Connection Please! is the name of the next show by White Rock-based comedian – and comedy therapist – Lizzie Allan.
It may be a little early for a Valentine, but Allan, founder of Hilarapy, describes it as a “chilly February” opportunity to “warm your funny bones and give you a humorous hug from six feet away.”
And it hews to the same principles she has established with Hilarapy, a therapy program in which individuals learn to come to terms with trauma by using it as the raw material for humour.
The one-hour, one-woman show comes to the intimate space of the Peninsula Productions black box theatre in Centennial Park – with full pandemic protocols – at 8 p.m. on Thursday, Feb. 3; Friday, Feb. 4 and Saturday, Feb. 5 (doors at 7:30 p.m.).
The Feb. 5 performance will also be filmed for a forthcoming television project, Allan noted.
In typical down-to-Earth style, the British-born professional stand-up comedian will blend her edgy humour and dry wit with the kind of “shame-busting, stigma-smashing” honesty that distinguished her 2019 show (Un) expecting.
In her comedy, Allan has previously shared the struggles she had with mental health and substance addiction – prior to achieving well over a decade of subsequent sobriety.
In (Un) expecting she was also very frank – and very funny – about the experience of being in a same-sex relationship and wanting to have a baby, while dealing with her own internalized homophobia.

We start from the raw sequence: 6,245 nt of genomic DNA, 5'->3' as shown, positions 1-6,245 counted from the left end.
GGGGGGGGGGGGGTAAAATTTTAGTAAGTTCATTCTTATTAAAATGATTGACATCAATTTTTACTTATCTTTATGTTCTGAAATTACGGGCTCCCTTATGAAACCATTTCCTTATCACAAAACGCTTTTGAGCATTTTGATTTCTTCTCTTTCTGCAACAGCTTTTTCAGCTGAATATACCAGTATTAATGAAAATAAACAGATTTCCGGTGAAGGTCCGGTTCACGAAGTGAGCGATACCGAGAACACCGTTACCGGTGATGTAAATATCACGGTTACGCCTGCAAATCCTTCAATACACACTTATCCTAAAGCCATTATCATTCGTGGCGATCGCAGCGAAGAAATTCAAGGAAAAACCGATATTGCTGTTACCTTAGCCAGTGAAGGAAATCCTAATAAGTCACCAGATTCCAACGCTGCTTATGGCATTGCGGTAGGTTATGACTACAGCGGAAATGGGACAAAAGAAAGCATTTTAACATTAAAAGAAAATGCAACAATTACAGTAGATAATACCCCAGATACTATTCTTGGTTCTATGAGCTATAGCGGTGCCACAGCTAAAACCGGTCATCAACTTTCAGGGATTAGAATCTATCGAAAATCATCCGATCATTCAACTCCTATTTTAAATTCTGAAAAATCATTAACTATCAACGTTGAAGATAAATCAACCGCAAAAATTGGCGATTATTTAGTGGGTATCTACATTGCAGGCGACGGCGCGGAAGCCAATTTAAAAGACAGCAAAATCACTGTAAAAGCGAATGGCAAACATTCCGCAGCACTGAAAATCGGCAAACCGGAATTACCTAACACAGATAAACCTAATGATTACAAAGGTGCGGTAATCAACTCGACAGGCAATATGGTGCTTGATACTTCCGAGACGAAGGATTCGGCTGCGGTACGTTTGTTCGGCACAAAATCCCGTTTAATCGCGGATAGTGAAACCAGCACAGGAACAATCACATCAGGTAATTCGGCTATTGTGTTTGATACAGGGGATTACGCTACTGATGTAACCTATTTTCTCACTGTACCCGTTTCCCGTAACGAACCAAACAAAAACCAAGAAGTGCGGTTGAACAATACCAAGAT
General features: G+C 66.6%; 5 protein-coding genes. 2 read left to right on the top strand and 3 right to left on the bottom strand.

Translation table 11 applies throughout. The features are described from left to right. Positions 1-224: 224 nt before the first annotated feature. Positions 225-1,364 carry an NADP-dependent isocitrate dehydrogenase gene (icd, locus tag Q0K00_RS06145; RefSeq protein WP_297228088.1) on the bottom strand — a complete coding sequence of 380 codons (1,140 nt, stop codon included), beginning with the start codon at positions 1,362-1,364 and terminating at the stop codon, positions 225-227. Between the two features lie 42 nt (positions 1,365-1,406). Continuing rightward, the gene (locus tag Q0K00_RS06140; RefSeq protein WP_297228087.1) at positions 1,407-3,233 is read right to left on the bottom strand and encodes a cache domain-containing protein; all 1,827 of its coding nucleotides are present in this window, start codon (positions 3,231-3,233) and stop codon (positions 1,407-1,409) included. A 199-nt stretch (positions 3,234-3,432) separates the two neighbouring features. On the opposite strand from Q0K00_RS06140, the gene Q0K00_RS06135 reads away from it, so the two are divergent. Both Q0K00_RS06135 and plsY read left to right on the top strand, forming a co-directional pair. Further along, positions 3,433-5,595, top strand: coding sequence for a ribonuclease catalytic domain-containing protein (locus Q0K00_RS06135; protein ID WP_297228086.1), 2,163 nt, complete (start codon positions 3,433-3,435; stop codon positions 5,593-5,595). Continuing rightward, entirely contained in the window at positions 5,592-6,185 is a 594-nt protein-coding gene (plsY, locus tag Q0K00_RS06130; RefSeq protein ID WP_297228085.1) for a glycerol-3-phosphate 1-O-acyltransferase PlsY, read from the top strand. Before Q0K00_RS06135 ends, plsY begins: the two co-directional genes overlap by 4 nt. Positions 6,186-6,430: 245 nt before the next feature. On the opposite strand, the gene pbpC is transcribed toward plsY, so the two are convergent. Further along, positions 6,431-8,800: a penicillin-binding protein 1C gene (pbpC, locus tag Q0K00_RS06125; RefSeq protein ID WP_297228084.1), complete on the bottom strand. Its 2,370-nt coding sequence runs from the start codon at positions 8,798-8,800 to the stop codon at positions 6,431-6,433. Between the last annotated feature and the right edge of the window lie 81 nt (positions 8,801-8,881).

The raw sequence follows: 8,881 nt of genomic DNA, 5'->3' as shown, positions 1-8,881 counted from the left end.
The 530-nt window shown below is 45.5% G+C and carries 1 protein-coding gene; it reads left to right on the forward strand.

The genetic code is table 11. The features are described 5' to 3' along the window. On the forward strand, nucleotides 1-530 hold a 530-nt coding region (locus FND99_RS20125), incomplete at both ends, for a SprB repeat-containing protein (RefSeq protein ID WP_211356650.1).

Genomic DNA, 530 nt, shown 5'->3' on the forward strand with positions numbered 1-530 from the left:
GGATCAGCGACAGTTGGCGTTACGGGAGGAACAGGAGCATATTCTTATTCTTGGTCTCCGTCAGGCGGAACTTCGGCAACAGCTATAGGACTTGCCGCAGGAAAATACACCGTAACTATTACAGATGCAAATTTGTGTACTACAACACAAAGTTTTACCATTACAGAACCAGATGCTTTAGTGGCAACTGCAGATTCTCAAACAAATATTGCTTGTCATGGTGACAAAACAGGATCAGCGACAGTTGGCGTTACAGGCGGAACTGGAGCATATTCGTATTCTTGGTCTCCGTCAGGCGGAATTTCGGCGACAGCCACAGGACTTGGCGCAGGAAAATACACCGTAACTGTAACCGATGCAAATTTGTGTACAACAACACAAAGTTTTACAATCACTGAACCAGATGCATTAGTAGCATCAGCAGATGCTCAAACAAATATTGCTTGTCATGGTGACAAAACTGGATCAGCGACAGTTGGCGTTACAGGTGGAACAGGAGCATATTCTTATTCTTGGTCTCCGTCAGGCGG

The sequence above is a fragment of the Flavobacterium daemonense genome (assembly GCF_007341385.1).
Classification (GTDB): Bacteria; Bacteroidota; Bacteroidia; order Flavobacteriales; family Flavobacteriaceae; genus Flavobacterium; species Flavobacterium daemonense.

Connection Please! is aimed at allowing people the opportunity to understand that they are not alone; that we all have our own sets of problems and struggles and that we can all benefit from tenderness and forgiveness, Allan said.
“We find connection by being open,” she said. “I’ll be letting people into my own life and challenges; dropping into the real and speaking from the heart, while still being focused on keeping it funny.
“It’s partly why I’m doing what I’m doing,” she added. “I have a passion for shining light on hard to talk about subjects.”
Allan acknowledges that in expressing vulnerability and empathy she is working outside of the usual “laugh at any cost” stand-up comedy approach.
“There can be such a toxic atmosphere in the comedy scene,” she said. “It can be very superficial.
“My comedy is coming from a place of wellness. I’m looking for a different space for comedy to exist – a new and more mutually beneficial space.”
Speaking of spaces, the black box theatre created by Peninsula Productions particularly lends itself to comedy, Allan said, which tends to thrive on smaller audiences and the ability of the performer to ‘read’ and play to a room.
She said that while she and her Hilarapy courses adjusted rapidly to the realities of COVID-19 – and the opportunities of online communication – she is still looking forward to “getting back into a room with real people,” even with all of the pandemic precautions in place.
“For me, as well, it’s a bit scary – to get back out in public and show myself again,” she confessed.
“But I know some wonderful things can happen when you do.”
Seating is limited for the shows – which are offered as a non-alcoholic event – and audience members must be masked and fully-vaccinated to attend.
The venue is in Centennial Park., next to the ice arena, at 14600 North Bluff Rd.
Tickets ($35) can be purchased online at hilarapy.com/connection-please/